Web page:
Monday, June 1, 2015

Nuclear Assault - Pounder EP (2015)

Had Pounder been released somewhere between 1985-87 as a filler EP between Nuclear Assault full-lengths, it might have made a little splash as eager thrash fans snapped it up off the shelves when this New York legend's iron was still pretty hot. As it stands, the material contained here, being produced so long after the band's prime, with intervening decades of nothing worthwhile happening whatsoever, no good records, seems insipid at best. That's not to knock it completely, because the four tunes here sound intrinsically like the Nukes you remember as a teen (or I remember as a teen), but it feels like too little too late and I were to randomly cast an audio dart at any track off the full-lengths, excluding the itty bitty goofy ones, I would wind up stabbing something much more memorable. Ten years after the most horrific and boring album of their thrashing careers, Third World Genocide, it just doesn't seem like enough.

The band has not moved forward in any meaningful way in terms of progressing its ideas to a modern context, nor is it writing nostalgia that eclipses or even matches the best songs of Survive, Handle With Care, and Game Over... I might say that they at least 'try', but the majority of riffs here just seem like they might have been scraped up off the cutting room floor 20-odd years ago. "Pounder" itself is your typical mid-to-fast paced rager like what the band would often kick off a record with in the past, and "Lies" is your analog for a classic headbanger like "Brainwashed". If I had to pick the best of the cuts, though, it would be the closer "Died in Your Arms", which is this swaggering, burly tune in which the buzz of Lilker's distorted bass lines owns up to the rhythm guitar chords, the leads seem bluesy, sporadic and atmospheric, and it really doesn't feel like much of what they've put out in the past. The mix of the entirely EP is appropriately dirty, definitely straddling the line between the first and second albums, and I kind of dig that...but by the same token, I wouldn't have minded a massive sounding modern Nuclear Assault that just wrote killer hooks that twisted my head off.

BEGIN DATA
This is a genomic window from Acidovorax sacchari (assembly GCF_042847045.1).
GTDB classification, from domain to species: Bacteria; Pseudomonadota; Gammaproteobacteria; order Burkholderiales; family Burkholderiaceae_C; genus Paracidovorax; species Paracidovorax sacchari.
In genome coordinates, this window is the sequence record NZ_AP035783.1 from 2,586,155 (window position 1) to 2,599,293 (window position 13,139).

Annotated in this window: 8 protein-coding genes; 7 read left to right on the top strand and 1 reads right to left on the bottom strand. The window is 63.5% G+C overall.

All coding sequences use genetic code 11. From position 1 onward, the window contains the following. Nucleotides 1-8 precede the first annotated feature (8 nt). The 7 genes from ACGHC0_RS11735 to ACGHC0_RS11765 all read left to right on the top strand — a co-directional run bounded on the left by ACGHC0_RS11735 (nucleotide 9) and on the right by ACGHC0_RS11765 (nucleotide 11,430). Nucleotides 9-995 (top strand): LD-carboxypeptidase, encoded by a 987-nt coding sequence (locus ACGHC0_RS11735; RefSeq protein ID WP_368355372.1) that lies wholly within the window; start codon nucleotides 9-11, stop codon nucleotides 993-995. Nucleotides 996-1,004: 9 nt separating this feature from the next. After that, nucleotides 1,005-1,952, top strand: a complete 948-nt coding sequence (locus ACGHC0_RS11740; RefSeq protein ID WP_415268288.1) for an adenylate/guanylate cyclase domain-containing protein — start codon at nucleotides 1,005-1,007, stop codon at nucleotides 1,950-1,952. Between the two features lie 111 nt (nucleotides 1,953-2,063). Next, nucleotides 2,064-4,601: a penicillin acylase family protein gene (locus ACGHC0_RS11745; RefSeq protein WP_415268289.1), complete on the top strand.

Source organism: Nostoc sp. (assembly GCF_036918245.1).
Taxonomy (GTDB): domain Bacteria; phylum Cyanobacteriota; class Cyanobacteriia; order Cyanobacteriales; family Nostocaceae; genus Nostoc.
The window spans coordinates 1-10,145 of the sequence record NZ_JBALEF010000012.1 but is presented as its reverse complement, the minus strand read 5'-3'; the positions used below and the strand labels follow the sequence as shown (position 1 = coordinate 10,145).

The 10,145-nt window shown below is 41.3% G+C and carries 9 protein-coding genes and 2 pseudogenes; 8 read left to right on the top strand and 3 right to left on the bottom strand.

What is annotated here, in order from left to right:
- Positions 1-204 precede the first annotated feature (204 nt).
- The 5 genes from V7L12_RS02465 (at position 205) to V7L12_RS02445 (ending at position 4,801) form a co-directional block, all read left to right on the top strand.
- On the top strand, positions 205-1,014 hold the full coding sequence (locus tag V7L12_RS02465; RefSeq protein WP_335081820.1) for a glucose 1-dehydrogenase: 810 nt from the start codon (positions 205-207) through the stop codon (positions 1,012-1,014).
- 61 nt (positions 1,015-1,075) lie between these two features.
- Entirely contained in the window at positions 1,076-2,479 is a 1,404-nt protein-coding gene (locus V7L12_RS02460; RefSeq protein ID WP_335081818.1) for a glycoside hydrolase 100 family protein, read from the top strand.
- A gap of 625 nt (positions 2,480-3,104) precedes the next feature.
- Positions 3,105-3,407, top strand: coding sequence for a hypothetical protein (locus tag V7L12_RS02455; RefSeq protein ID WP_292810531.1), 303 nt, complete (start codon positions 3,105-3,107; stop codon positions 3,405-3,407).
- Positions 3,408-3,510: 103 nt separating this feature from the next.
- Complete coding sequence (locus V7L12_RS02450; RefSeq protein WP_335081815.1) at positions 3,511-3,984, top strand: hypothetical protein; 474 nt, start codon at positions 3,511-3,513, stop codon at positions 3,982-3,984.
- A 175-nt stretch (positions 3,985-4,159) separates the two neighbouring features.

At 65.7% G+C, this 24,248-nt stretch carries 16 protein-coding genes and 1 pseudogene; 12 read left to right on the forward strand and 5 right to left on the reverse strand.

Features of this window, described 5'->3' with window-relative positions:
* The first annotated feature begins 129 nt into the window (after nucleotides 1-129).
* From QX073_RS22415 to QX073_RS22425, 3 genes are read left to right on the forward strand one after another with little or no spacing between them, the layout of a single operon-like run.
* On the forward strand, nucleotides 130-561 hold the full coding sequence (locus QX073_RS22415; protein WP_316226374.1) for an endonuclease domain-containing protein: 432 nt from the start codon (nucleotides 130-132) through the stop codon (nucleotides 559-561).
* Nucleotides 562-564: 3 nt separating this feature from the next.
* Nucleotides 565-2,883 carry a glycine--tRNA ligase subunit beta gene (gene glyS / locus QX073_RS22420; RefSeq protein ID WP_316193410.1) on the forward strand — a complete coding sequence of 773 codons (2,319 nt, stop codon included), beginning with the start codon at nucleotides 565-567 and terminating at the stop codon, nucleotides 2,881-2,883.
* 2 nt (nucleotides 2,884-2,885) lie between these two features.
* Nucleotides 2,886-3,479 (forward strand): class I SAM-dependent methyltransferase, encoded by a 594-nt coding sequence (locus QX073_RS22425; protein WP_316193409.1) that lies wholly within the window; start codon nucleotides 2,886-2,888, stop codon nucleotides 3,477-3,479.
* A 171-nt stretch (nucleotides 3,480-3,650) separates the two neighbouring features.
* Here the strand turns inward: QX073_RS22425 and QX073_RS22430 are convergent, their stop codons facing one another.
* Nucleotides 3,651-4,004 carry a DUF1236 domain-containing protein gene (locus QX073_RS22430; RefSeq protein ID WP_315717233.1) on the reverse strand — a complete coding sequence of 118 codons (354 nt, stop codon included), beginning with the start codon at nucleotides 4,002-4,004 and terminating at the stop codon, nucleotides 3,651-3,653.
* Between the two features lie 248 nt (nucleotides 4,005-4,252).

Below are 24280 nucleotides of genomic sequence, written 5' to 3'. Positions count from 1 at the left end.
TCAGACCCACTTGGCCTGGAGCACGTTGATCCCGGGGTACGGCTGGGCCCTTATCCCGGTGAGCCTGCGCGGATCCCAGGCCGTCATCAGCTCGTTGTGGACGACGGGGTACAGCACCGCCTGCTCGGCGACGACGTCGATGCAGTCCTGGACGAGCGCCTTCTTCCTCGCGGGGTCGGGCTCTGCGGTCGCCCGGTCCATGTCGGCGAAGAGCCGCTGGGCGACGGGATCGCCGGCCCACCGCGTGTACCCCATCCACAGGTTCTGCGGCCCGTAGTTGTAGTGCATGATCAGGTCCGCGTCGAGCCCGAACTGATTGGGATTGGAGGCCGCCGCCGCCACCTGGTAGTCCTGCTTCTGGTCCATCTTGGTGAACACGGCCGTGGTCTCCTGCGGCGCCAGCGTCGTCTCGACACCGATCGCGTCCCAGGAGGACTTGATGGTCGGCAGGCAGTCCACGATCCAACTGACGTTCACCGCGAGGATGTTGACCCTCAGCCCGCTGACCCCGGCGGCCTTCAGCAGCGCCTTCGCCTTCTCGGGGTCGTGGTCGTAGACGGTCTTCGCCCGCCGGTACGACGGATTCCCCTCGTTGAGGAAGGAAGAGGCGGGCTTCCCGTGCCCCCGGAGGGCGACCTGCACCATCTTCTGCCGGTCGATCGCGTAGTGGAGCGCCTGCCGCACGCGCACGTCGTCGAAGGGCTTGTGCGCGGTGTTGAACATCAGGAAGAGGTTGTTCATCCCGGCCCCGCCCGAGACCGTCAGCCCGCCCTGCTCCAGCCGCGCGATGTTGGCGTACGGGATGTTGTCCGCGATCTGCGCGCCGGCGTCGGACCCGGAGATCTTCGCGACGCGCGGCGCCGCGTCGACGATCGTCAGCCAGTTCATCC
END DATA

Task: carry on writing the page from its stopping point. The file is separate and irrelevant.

Connelly might seem a little aged in his inflection, but I think for the most part he continues to create  that frustrated, constipated anger that made him unique in the 80s. Otherwise, the band sounds pretty much business as usual, had that business been conducted back when it mattered. Again, I can't be too hard on the thing, because at least the tracks here aren't as miserable as the 2005 album, and they do feature a nice balance of tempos sort of like The Plague EP. But this is a band that used to make me want to arm myself with a spiked baseball bat and storm the streets, burning vehicles and beating up Cold War mutants, and there's just nothing kinetic or memorable enough here to invoke that same delinquency from my inner thrasher. The best this is, is 'non-bad', and I guess that's a start, but one that they'll have to capitalize on by reaching into themselves and pulling out that rage, those nights of dirty clubs and cigarettes, the political unrest their music used to address. Pounder tells me that it is a possibility, but doesn't justify its existence to me beyond that simple tease.

Verdict: Indifference [5.75/10]

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